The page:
Middle East

Activists report clashes near Syrian capital

Lebanese anti-Syrian regime protesters, shout slogans as they wave the Syrian revolution flag during a demonstration after Friday prayers to show their support for the Syrian uprising, in Beirut, Lebanon, March 16, 2012. AP Photo/Ahmad Omar

BEIRUT: Syrian troops clashed with army defectors in several areas near the capital Damascus in the first significant battles there since President Bashar Assad's forces regained control of the suburbs weeks ago, activists said Friday.

The fighting came just hours before tens of thousands of people held protests in many Syrian towns and cities after Friday prayers, the activists said. The protests spread from the northern city of Aleppo, Syria's largest, to the central regions of Hama and Homs, southern province of Daraa.

Also Friday, Turkey urged its citizens in Syria to return home, saying some consular services will be halted in Damascus next week. The Foreign Ministry said in a statement that developments in Syria have brought about serious security risks for Turkish citizens and they are "strongly urged to come home."

The statement said the Turkish embassy in Damascus will remain open. On Thursday, Saudi Arabia, Kuwait and Bahrain had said they will close their embassies in Syria, months after they withdrew their ambassadors from Damascus, the state-run Saudi Press Agency said.

The clashes in Damascus suburbs highlight the shifting nature of the Syrian conflict, with rebel fighters igniting new fronts soon after the regime turns its attention elsewhere.

The Britain-based Syrian Observatory for Human Rights said the clash in Tal, on the outskirts of the capital, lasted until the early hours of Friday. The Observatory and the Local Coordination Committees said there were also clashes in other areas near Damascus, including Dumair and Qatana on Thursday night.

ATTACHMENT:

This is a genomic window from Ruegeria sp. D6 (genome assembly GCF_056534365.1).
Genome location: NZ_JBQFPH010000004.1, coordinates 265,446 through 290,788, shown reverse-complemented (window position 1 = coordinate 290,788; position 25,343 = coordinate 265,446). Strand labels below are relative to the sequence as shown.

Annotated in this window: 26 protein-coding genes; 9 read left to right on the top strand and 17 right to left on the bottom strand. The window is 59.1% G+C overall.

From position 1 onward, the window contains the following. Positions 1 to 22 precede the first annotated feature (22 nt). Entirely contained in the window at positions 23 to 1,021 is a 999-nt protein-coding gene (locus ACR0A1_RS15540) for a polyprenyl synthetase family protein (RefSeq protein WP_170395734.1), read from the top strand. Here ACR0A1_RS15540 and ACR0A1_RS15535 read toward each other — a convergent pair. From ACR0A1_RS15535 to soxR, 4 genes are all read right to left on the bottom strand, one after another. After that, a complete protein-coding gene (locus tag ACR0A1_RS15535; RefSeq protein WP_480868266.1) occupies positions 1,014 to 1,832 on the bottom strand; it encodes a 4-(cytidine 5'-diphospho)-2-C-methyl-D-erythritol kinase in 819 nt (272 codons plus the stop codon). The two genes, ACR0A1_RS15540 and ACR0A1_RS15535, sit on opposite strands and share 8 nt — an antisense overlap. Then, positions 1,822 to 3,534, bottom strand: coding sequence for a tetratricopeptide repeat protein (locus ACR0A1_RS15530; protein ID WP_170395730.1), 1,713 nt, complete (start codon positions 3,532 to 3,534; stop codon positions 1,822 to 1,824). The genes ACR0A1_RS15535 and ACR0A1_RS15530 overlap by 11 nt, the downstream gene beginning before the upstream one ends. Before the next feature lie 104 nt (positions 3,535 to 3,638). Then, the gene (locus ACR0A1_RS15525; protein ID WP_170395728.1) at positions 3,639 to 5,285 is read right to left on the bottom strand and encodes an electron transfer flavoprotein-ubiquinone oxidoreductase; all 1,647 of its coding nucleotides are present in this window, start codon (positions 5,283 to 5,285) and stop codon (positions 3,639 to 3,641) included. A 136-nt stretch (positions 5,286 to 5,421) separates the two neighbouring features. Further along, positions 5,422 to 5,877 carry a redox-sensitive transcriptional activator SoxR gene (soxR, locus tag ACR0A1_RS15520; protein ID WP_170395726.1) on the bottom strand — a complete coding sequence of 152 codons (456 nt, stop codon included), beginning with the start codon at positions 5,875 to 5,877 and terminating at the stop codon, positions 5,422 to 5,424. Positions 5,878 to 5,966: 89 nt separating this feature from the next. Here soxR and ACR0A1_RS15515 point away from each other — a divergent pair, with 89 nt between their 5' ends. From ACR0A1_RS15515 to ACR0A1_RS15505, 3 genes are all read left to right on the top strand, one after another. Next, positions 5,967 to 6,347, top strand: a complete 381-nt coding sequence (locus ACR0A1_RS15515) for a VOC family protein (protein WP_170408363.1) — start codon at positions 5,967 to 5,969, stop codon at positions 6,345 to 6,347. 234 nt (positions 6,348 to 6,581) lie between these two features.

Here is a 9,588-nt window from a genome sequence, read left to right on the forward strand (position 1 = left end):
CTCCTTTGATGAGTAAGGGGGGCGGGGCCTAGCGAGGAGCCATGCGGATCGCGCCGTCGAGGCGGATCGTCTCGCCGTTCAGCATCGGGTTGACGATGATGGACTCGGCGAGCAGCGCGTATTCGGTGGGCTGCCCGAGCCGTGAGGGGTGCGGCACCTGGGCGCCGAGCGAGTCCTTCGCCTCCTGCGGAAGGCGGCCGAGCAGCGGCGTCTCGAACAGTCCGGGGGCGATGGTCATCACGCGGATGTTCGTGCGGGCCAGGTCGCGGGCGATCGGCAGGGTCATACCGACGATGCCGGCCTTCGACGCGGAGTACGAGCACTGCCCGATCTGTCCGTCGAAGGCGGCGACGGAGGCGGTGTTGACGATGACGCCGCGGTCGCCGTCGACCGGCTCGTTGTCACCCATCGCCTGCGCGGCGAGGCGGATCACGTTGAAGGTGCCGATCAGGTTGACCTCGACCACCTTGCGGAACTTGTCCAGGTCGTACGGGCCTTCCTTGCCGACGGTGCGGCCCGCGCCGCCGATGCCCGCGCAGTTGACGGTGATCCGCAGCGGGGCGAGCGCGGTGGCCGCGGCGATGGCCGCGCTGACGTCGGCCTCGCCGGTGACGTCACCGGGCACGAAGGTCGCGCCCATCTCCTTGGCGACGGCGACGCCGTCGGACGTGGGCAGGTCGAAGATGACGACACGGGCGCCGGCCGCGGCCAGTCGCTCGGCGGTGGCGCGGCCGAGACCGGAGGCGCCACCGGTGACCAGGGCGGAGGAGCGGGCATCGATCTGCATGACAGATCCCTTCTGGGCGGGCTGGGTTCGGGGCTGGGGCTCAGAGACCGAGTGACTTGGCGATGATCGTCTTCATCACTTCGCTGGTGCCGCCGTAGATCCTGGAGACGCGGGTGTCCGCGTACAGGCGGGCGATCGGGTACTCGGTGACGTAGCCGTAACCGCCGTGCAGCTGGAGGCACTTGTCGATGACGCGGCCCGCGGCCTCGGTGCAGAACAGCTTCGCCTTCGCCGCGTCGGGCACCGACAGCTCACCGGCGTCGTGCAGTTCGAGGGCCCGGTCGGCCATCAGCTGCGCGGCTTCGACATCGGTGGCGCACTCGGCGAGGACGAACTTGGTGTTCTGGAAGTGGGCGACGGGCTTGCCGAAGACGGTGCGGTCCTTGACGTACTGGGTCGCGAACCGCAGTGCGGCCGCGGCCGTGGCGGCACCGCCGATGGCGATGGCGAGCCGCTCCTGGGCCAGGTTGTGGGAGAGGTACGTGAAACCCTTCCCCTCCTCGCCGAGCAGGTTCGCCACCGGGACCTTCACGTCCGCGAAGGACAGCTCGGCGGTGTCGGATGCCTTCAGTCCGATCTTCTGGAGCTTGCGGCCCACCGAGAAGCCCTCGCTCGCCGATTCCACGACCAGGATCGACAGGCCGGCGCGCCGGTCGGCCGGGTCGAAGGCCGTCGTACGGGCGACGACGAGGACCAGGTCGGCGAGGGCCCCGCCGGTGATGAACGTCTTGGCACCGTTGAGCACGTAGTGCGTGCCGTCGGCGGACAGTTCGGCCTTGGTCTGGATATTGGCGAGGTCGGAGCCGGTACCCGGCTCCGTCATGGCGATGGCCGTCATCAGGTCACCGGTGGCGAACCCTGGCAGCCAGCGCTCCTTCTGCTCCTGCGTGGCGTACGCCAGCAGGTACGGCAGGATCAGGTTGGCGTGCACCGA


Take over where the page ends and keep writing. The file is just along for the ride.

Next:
Both groups also reported clashes between troops and army defectors known as the Free Syrian Army in the eastern oil-rich province of Deir el-Zour that borders Iraq. They said one person was killed.

In early February, Assad's troops launched a major military campaign during which regime forces put the suburbs surrounding capital under government control. The attack on the Damascus countryside was followed by a regime offensive to expel rebel forces from the Baba Amr district of Homs and Idlib in northern Syria.

Assad's year-old crackdown on the uprising has killed more than 8,000 people, the U.N. says.

Syria-based activist Mustafa Osso said there were casualties in the Damascus suburbs clashes but he didn't have the exact figures.

"Every time the regime controls a specific area we witness clashes in new regions," Osso said. "It seems that this is the strategy of the Free Syrian Army."

The Syrian uprising began in March last year with mostly peaceful protests in a number of the country's impoverished provinces. As security forces violently suppressed the protests, the uprising escalated into an armed insurrection.

On Thursday, tanks and snipers besieged opposition areas, including the southern city of Daraa where the uprising began last March, touched off by the arrest of a group of youths who scrawled anti-regime graffiti on a wall.

Western and Arab countries have struggled to stop the bloodshed by calling on Assad to step down and imposing sanctions. Many in the opposition say only military aid can stop the killing and bring Assad down, but no countries are openly arming the opposition.

France on Thursday rejected weapons requests by the Syrian rebel forces, saying that arming the Syrian opposition could lead to catastrophic civil war.





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